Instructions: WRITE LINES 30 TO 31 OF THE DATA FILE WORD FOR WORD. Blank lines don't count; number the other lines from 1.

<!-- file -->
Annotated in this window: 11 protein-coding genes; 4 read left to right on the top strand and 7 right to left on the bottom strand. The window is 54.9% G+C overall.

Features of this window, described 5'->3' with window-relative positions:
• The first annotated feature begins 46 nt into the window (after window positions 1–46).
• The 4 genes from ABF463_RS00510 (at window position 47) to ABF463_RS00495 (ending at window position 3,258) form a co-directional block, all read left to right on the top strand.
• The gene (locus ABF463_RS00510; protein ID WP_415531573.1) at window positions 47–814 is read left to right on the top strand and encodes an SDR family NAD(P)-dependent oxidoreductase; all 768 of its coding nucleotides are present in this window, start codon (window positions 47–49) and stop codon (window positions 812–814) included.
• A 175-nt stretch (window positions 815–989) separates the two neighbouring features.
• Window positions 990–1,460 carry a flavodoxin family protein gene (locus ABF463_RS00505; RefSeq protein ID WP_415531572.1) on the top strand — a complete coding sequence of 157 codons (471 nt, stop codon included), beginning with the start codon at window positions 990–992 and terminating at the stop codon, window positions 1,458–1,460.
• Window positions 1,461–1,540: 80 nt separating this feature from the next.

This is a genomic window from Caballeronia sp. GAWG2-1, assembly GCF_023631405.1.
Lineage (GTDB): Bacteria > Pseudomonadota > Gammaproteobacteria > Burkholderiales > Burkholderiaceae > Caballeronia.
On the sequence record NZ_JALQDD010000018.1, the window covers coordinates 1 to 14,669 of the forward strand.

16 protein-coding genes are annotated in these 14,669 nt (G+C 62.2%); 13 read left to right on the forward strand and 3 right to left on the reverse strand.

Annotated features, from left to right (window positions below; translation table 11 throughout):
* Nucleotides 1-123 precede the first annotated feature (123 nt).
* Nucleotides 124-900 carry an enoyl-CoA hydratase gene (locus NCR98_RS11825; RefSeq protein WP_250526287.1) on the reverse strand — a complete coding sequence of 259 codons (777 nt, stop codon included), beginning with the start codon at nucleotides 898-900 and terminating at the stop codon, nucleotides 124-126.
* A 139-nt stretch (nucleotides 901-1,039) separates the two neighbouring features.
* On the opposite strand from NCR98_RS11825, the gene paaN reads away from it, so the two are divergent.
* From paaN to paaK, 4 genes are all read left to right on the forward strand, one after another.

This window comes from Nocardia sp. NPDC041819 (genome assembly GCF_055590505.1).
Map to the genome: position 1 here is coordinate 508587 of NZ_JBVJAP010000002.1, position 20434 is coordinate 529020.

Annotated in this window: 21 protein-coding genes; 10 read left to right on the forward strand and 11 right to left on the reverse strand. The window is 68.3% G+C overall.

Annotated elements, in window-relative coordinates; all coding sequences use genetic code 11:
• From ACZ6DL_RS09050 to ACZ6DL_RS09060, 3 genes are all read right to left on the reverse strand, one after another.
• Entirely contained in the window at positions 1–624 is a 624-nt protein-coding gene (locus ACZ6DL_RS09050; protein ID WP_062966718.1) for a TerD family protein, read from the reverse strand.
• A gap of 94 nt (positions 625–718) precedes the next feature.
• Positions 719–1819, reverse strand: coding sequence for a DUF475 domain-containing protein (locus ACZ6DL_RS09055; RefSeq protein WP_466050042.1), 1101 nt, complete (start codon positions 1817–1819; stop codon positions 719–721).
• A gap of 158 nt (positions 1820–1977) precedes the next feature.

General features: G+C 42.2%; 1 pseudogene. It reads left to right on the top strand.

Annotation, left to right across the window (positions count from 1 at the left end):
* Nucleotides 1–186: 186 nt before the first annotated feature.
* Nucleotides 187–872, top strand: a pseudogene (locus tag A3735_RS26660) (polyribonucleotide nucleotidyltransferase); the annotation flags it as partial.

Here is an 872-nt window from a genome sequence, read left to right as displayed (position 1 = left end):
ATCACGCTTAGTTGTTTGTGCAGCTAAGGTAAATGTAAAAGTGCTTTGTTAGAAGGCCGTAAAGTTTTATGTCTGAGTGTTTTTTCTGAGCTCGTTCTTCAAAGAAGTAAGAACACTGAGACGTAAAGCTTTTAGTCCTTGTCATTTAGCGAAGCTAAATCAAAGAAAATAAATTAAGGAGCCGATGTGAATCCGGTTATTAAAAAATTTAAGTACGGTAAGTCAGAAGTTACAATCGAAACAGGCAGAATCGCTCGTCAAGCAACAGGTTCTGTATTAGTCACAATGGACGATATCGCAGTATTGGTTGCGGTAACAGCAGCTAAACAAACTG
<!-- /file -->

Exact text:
* Nucleotides 1–186: 186 nt before the first annotated feature.
* Nucleotides 187–872, top strand: a pseudogene (locus tag A3735_RS26660) (polyribonucleotide nucleotidyltransferase); the annotation flags it as partial.